Elijah Blake

Singer/songwriter Elijah Blake has worked with a majority of the biggest names in the music business from Rihanna, Justin Bieber, Usher, Mary J and more, either having written for them or being featured on their songs. Now with his recently released Drift EP (available on iTunes here,) the talented Def Jam signee sat down to talk about the project and some of his experiences over the years. Below, get his 7 tips on how to NOT act around celebs, find out what he blew his first big check on and more!

Marisa Mendez

His first big check:

I bought a Porsche. It was when the Panamera first came out, I was 19. My lawyer and business manager and everybody was like ‘Are you crazy?!’ My lawyer was like ‘I represent Keri Hilson, and I don’t even drive a Porsche!’ Haha, I was just like ‘You don’t know my life!’ I was sleeping on the floor trying to get a place! This car was what I was excited about, and what kept me going when I wanted to give up, so [I was like] I’m gonna get this Porsche. And my lawyer was like ‘But you have enough money right here to live well for the next 5 or 6 years, you should put it aside.’ And I was like ‘If you think this is the only lucrative funds that I’m going to get over the next 5 years, then you don’t believe in me and you should look for another client to represent.’

His 7 tips:

1. Never over hype yourself!
I think a lot of times, people get around artists and feel they’re not worthy of being in the same room as them, so they big themselves up. But the thing is, if all that was going on, you wouldn’t have to tell me. Then the name dropping, but it’s like if you have to name-drop, then you’re really not doing it like that.

2. Don’t be so impulsive.
That scares 90% of us artists. It’s okay to be excited. I had to learn that myself when I first started working with Mary J. Blige. There were a couple times I wanted to scream and be like “You’re Mary J. Blige!” but I’m pretty sure that would’ve creeped her out, so I just kept it really professional. It sets a level a respect, because I’m respecting her.

3. Always keep business business and keep personal, personal.
I was 15 when I first started, and a lot of times you think people are your friend, because you get so close to these artists and icons you grew up listening to. You don’t follow certain precautions that you’re supposed to because you get excited. There are things managers are supposed to do, and certain discussions and conversations lawyers are supposed to have, and it only comes back to bite you. It causes tension and friction between you and that person you looked up to. Whatever pertains to business, keep it that way.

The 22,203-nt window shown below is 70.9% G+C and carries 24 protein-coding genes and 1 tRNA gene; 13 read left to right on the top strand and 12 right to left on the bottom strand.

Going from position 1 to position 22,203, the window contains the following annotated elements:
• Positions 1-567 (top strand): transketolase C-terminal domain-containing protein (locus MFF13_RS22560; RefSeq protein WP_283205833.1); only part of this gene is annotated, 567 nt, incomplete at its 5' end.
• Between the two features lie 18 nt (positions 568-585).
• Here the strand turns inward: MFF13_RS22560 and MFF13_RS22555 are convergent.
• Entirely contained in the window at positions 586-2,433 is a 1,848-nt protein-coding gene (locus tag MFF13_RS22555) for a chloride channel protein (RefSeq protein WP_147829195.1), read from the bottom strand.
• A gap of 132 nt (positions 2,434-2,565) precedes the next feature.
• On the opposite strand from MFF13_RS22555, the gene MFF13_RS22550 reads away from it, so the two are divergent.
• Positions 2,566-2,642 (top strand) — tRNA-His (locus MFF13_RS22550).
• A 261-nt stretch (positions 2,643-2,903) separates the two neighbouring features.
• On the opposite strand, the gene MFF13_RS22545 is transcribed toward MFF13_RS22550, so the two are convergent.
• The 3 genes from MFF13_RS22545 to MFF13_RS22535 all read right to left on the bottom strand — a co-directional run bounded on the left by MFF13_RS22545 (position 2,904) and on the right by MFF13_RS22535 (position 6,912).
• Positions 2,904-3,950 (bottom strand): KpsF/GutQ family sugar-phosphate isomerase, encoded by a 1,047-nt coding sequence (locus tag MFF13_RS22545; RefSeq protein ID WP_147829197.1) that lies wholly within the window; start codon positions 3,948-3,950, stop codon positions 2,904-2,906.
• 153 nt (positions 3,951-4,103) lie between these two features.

4. Never participate in the gossip!
I’ve seen it go down so horribly. There’s industry beef and industry things going on. Kind of like as a child, when your parents would talk about their friends…they don’t know that kids are like a sponge. Me being a youngin’ in the game, I just would hear certain things. If you thought you were getting gossip from MediaTakeOut, if you could only hear the things I would be a fly on the wall for at 16/17!

5. Don’t be so desperate that you’ll do something you can’t take back.
I remember at Big Sean’s [“Hall of Fame”] listening party, we went into this room and there were so many people after he did the concert for the party. I was going to congratulate him, because while I was working on my album, he was working on his next door at No I.D.’s spot. There was this guy who managed to get past security and get into the room. He did it so casual; we just assumed he knew Sean. He got in there, and he was like ‘Sean, I just came from North Carolina to freestyle for you, and blah blah blah’ and it was so awkward! I would have given him a jump drive with my music, and said ‘Holla at me later’ ya know. He was in the middle of the room, just this loud outburst, and even if he was the best rapper in the world, you’ve already set the tone that it’s not going down by making it awkward for everybody!

6. Mean what you say, say what you mean, and stand your ground.
People always say ‘hit me up, let’s work’ as the common thing…but it’s better to be like ‘hey, this is what I do, this is my sound. If I can get your email, I’ll shoot you some tracks,’ instead of saying let’s work without building that foundation for us to even work.

7. Value relationships over money.
A lot of people burn really important bridges [over money]. If there’s a deal for $60,000 and you’re like ‘I need that extra $10,000,’ just for the sake of it and you burn the bridge with someone who could have brought you $300,000…I just call that bad business. Since[the money] is so inconsistent, people feel that have to beat each other over the head when it’s check time. Always get what you’re worth, but don’t do bad business, because those people won’t come back and do business with you whether it’s an endorsement, advertisements, a promotional show, or whatever.

Read the full interview at LifeIsTremendez.